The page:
Do you have hard water at your house? If so, you might notice that your showers, bathtubs, and toilets have developed brown, rust stains that mar the porcelain. Another indication that you have hard water is a filmy sensation on your skin and hair after taking a bath. Sometimes, residential water systems have trace amounts of minerals that may be hard to see with the naked eye. While hard water isn’t bad for your health, it’s horrible for your plumbing system. When hard water moves through the system, it leaves behind sediment that corrodes pipes, makes it harder for water heaters to work, and breaks down water fixtures quicker. For these reasons, it’s important that homeowners consider getting their water checked by a private water test lab.
Temporary Water Hardness
Homes affected by temporary water hardness have the option to boil their water. This type of water hardness is caused when there is biocarbonate ion in the water. Instead of removing the biocarbonate ion, boiling actually removes the excess carbon dioxide.
When your home has this kind of water hardness, it can’t be removed through boiling. Instead, it must be taken care of in another manner. Most homeowners who have very hard water install a water conditioning system such as a water softener. Water softeners use sodium to counteract the effects of the hard water, which occurs when there is a buildup of calcium or magnesium. These minerals aren’t harmful to drink or for hygienic use, but they form very hard deposits as they travel through your plumbing.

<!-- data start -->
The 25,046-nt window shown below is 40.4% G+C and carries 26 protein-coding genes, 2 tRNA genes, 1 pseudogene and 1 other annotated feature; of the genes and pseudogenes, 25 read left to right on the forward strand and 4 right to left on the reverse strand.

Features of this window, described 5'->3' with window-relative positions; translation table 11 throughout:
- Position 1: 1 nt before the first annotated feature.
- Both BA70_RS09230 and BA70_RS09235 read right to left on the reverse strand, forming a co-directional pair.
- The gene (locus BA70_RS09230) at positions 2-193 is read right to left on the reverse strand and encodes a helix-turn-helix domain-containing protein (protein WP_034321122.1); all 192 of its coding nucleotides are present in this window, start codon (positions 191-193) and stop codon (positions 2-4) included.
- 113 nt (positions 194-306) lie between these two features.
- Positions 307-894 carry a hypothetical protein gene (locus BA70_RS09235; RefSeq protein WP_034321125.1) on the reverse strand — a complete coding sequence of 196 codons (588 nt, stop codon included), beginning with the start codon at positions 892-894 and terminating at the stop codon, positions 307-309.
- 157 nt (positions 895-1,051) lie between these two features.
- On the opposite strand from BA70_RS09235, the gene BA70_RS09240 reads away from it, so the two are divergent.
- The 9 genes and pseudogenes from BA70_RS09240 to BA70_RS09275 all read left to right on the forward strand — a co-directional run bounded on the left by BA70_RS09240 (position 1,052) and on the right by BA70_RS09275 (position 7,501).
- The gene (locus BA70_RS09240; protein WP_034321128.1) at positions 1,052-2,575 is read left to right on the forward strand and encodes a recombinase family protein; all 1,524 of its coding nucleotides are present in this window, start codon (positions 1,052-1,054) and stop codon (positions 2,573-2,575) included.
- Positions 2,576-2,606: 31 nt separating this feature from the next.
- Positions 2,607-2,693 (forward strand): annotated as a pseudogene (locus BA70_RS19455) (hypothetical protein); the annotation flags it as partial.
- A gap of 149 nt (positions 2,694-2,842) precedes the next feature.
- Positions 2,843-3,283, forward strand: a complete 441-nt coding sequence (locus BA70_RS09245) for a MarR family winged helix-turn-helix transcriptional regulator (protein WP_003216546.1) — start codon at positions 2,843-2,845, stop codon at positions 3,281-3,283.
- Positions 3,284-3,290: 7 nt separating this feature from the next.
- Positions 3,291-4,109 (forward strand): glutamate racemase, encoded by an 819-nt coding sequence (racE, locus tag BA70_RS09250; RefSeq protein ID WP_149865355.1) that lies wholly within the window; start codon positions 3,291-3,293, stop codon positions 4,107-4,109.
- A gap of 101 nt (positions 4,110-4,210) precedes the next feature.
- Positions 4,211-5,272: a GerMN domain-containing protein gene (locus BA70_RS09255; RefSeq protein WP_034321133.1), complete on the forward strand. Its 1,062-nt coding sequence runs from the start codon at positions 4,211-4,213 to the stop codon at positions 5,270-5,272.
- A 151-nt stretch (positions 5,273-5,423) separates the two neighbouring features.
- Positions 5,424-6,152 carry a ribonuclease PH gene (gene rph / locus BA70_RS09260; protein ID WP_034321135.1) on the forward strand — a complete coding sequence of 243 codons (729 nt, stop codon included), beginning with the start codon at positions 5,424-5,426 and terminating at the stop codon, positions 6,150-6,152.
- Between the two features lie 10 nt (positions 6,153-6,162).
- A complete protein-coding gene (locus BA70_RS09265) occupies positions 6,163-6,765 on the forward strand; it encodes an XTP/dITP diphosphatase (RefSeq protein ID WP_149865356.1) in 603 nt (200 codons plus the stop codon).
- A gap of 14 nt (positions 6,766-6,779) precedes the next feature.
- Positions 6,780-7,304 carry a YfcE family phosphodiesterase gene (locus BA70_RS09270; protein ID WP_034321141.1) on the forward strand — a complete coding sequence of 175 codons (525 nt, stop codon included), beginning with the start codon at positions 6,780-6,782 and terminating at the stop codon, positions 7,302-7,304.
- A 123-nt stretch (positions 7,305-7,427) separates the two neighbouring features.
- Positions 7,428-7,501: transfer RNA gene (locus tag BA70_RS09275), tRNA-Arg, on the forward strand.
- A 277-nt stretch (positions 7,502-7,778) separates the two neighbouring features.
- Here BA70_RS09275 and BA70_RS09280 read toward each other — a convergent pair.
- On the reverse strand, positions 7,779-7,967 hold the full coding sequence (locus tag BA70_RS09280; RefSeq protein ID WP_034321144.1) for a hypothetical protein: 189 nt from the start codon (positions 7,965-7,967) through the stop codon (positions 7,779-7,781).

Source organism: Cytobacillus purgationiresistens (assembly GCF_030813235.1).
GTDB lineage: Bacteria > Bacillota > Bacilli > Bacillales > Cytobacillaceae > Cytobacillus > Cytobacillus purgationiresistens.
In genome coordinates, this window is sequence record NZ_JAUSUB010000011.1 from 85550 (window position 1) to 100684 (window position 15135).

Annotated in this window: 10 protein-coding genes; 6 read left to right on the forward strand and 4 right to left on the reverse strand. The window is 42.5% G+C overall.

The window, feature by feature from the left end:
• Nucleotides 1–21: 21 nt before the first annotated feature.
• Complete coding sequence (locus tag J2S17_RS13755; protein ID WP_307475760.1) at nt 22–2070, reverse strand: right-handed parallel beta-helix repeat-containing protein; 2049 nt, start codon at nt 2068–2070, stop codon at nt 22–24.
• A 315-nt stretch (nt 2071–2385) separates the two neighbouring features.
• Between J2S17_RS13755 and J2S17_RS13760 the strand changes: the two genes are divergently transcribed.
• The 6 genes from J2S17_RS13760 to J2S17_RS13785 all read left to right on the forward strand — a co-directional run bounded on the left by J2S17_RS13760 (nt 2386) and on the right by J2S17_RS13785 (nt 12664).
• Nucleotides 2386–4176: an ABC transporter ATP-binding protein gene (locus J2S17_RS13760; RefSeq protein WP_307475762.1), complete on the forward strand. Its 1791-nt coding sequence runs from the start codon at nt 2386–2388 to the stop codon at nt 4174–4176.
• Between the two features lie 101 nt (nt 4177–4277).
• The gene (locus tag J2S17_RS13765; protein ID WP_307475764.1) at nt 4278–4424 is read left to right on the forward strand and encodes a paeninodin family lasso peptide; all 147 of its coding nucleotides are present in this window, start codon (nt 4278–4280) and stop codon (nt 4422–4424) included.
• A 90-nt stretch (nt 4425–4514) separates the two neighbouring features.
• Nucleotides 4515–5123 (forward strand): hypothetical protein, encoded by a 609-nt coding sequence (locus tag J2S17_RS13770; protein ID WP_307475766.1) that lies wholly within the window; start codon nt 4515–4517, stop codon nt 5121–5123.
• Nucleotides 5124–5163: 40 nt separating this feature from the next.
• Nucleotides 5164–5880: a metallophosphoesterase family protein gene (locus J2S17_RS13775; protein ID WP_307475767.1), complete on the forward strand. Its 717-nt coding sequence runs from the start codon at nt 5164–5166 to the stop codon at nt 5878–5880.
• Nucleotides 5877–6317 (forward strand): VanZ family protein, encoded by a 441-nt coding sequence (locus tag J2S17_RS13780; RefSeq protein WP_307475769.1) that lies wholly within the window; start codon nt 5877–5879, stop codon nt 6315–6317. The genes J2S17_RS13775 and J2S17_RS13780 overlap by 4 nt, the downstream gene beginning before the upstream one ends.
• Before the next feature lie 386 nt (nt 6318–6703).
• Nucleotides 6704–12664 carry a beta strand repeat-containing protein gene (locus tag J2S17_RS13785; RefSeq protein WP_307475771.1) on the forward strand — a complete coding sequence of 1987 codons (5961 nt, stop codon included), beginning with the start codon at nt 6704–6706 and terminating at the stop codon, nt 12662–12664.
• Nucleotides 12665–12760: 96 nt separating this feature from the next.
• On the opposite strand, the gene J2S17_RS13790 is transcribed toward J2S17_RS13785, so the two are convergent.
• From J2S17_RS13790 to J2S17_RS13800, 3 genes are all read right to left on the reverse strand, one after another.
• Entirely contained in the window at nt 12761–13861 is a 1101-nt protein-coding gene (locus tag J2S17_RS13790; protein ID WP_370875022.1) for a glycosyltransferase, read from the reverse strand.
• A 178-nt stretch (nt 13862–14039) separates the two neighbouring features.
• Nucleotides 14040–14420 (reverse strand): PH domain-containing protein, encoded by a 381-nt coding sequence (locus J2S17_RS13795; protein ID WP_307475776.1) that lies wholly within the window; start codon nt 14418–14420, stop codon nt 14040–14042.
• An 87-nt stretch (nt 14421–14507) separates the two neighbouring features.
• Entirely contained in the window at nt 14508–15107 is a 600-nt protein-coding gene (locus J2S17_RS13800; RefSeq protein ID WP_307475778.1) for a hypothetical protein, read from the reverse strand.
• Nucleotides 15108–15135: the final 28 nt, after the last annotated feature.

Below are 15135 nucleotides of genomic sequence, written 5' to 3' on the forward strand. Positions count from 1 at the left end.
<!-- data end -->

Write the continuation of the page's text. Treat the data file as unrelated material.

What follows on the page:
Why You Need to Test Your Water
There’s a misconception that only homes that get their water from wells need to have their water tested by a private water testing laboratory. Homeowners who get their water from municipal water supplies automatically assume that the city is managing the water coming from their system. While cities do take extra measures to remove chemicals, sometimes they slip through anyway. Even a small amount of hard water can affect your plumbing fixtures. That’s why it’s always recommended that homeowners, regardless of where their water comes from, contact private water testing laboratories to evaluate their water periodically.
Fixing Hard Water
If your home is affected by hard water as confirmed by a private water testing lab, contact a water filtration company near you to learn more about water softening and conditioning options.